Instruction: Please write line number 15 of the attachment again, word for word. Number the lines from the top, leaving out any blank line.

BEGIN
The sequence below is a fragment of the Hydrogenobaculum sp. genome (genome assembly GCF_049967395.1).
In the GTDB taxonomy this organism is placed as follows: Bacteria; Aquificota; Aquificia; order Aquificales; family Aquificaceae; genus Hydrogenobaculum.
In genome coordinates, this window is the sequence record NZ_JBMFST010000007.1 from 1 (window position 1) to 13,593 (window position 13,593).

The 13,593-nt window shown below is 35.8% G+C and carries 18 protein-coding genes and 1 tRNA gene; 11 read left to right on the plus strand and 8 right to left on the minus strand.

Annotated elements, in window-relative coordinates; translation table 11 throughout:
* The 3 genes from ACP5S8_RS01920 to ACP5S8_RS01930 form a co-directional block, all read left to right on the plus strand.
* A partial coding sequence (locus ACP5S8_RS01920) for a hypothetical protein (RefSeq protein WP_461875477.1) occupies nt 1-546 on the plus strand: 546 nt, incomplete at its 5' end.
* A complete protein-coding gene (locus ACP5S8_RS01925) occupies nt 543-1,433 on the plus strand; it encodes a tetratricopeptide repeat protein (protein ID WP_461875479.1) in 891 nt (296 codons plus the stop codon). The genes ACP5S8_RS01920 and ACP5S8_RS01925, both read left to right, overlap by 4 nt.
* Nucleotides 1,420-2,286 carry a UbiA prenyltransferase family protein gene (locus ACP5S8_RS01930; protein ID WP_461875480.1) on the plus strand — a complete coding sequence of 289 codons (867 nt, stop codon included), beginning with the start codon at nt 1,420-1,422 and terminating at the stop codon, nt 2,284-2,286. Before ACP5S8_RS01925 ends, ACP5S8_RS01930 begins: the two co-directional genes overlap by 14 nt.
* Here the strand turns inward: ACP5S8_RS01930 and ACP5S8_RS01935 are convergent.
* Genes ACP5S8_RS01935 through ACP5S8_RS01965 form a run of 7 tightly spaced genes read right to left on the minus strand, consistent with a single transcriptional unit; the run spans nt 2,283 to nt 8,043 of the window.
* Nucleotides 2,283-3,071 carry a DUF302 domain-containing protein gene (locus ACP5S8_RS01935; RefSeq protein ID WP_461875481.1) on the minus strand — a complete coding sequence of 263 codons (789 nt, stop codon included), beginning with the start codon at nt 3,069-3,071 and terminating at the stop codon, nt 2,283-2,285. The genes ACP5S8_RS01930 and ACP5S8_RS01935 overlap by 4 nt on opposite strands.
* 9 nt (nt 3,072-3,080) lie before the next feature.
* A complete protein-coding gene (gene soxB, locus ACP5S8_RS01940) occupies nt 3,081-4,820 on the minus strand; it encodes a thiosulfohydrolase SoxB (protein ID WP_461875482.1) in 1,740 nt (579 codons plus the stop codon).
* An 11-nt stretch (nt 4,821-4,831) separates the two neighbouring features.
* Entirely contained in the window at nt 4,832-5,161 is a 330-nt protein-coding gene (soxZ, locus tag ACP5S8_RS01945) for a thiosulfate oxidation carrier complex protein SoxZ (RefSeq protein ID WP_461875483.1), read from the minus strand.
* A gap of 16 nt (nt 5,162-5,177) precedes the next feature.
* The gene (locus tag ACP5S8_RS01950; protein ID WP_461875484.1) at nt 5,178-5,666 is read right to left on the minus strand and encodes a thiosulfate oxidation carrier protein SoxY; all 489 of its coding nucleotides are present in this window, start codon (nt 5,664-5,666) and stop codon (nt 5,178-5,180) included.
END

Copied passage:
* An 11-nt stretch (nt 4,821-4,831) separates the two neighbouring features.